Uh, based on my near-daily visits from UPS and FedEx, Penguin certainly does give away books. By the boatload. It must cost them a fortune, too. They still practice the one book per envelope thing.

    Seriously, publishers have been giving away books forever as a way to generate interest. And, as the article pointed out, smart use of free can turn into increased sales.

  2. Jade
    Jan 25, 2010 @ 14:21:29

    I have to say that I have started purchasing and reading new authors on my Kindle just because I’ve downloaded one of their books for free. I think there are probably more stories like mine, than there are people who read the free book and never purchase.

  3. Rebecca
    Jan 25, 2010 @ 14:33:09

    Like Jade, I’ve bought subsequent books from authors whose free books I liked.

    I’ve also bought hard copies of Kindle books that I got for free because I can’t “loan out” my Kindle books. And I’m a big book loaner.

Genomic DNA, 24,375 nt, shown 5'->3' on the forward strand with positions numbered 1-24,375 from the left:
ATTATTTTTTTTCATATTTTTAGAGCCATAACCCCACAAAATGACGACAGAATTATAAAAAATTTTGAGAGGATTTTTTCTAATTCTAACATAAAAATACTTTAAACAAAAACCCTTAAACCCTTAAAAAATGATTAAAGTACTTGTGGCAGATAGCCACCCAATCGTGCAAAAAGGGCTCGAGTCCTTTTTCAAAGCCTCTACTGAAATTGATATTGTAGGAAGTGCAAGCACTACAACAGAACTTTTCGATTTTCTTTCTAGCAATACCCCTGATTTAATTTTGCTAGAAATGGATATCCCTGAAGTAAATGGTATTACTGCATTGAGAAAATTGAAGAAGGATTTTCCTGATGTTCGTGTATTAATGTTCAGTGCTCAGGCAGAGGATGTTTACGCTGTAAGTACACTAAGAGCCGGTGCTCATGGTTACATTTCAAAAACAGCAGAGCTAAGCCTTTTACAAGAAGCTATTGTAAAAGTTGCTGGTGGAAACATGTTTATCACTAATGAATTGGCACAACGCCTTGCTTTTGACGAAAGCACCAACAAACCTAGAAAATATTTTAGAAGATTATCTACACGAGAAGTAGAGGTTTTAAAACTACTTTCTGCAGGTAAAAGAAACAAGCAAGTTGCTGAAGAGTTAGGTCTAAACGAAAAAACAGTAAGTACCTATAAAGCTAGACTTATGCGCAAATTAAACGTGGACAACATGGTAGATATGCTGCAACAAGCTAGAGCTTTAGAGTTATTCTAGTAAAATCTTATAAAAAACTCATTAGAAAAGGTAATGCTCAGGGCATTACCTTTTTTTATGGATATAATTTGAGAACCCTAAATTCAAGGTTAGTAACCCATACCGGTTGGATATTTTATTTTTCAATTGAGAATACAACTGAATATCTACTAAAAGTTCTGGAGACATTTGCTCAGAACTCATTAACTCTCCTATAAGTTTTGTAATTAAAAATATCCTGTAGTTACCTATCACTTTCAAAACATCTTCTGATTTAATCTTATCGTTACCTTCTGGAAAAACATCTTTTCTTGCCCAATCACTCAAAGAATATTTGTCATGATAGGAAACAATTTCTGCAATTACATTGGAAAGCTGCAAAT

4. Jennifer Estep
    Jan 25, 2010 @ 14:50:17

    Interesting articles about book giveaways. I’ve been thinking about this a lot since I’m doing several giveaways right now. I don’t think that giveaways hurt, and I love getting my books into the hands of readers who maybe haven’t read my stuff before. What I hate is when you get entries from folks who just surf the internet looking for free stuff.

    I just wish that I had some solid, concrete way to track the impact of things like giveaways, guest blogs, etc. It’s really tough to figure out what to spend your time/money on as far as promotions go.

  5. Linda Rader
    Jan 25, 2010 @ 16:29:51

    I buy anything I like, and free books are a way to get me to at least look at a new (to me)author. I think it’s a good way to get word of mouth going in a crowded publishing field. But bottom line you have to have a good book to start with. Otherwise you’ve just warned me away from buying that author.

  6. Ivy
    Jan 25, 2010 @ 17:09:12